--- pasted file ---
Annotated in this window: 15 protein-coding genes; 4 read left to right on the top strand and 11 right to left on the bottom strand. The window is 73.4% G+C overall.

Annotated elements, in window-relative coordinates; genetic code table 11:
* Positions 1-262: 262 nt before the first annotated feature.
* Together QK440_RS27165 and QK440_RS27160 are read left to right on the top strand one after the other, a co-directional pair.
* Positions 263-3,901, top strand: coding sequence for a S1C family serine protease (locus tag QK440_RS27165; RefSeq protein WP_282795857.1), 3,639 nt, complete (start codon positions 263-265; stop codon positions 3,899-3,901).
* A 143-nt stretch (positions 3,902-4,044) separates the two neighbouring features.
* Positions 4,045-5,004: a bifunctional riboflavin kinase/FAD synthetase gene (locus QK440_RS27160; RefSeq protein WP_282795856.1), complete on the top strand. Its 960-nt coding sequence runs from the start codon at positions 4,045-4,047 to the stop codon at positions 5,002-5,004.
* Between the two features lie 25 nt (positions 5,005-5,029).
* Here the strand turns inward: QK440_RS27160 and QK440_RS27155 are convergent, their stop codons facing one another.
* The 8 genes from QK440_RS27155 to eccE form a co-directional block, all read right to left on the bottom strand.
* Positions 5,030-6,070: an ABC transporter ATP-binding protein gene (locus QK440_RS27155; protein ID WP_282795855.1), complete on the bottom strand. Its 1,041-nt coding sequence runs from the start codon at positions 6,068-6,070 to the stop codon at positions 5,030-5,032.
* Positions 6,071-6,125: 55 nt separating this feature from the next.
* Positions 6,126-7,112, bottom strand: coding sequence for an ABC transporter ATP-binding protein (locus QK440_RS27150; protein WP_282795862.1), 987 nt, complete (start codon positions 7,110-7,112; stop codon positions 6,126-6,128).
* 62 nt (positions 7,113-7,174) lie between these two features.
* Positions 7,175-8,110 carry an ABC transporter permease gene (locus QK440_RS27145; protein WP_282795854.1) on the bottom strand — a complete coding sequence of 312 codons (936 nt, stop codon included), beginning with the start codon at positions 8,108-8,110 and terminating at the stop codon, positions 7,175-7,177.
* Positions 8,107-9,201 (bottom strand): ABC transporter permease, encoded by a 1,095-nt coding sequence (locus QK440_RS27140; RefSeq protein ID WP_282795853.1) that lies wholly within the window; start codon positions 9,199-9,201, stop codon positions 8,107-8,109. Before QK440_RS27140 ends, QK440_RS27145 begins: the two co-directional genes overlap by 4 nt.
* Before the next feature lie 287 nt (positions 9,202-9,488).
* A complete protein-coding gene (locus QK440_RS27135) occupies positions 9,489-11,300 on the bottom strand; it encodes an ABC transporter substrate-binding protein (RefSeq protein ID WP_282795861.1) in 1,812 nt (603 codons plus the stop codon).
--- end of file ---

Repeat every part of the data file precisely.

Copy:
Annotated in this window: 15 protein-coding genes; 4 read left to right on the top strand and 11 right to left on the bottom strand. The window is 73.4% G+C overall.

Annotated elements, in window-relative coordinates; genetic code table 11:
* Positions 1-262: 262 nt before the first annotated feature.
* Together QK440_RS27165 and QK440_RS27160 are read left to right on the top strand one after the other, a co-directional pair.
* Positions 263-3,901, top strand: coding sequence for a S1C family serine protease (locus tag QK440_RS27165; RefSeq protein WP_282795857.1), 3,639 nt, complete (start codon positions 263-265; stop codon positions 3,899-3,901).
* A 143-nt stretch (positions 3,902-4,044) separates the two neighbouring features.
* Positions 4,045-5,004: a bifunctional riboflavin kinase/FAD synthetase gene (locus QK440_RS27160; RefSeq protein WP_282795856.1), complete on the top strand. Its 960-nt coding sequence runs from the start codon at positions 4,045-4,047 to the stop codon at positions 5,002-5,004.
* Between the two features lie 25 nt (positions 5,005-5,029).
* Here the strand turns inward: QK440_RS27160 and QK440_RS27155 are convergent, their stop codons facing one another.
* The 8 genes from QK440_RS27155 to eccE form a co-directional block, all read right to left on the bottom strand.
* Positions 5,030-6,070: an ABC transporter ATP-binding protein gene (locus QK440_RS27155; protein ID WP_282795855.1), complete on the bottom strand. Its 1,041-nt coding sequence runs from the start codon at positions 6,068-6,070 to the stop codon at positions 5,030-5,032.
* Positions 6,071-6,125: 55 nt separating this feature from the next.
* Positions 6,126-7,112, bottom strand: coding sequence for an ABC transporter ATP-binding protein (locus QK440_RS27150; protein WP_282795862.1), 987 nt, complete (start codon positions 7,110-7,112; stop codon positions 6,126-6,128).
* 62 nt (positions 7,113-7,174) lie between these two features.
* Positions 7,175-8,110 carry an ABC transporter permease gene (locus QK440_RS27145; protein WP_282795854.1) on the bottom strand — a complete coding sequence of 312 codons (936 nt, stop codon included), beginning with the start codon at positions 8,108-8,110 and terminating at the stop codon, positions 7,175-7,177.
* Positions 8,107-9,201 (bottom strand): ABC transporter permease, encoded by a 1,095-nt coding sequence (locus QK440_RS27140; RefSeq protein ID WP_282795853.1) that lies wholly within the window; start codon positions 9,199-9,201, stop codon positions 8,107-8,109. Before QK440_RS27140 ends, QK440_RS27145 begins: the two co-directional genes overlap by 4 nt.
* Before the next feature lie 287 nt (positions 9,202-9,488).
* A complete protein-coding gene (locus QK440_RS27135) occupies positions 9,489-11,300 on the bottom strand; it encodes an ABC transporter substrate-binding protein (RefSeq protein ID WP_282795861.1) in 1,812 nt (603 codons plus the stop codon).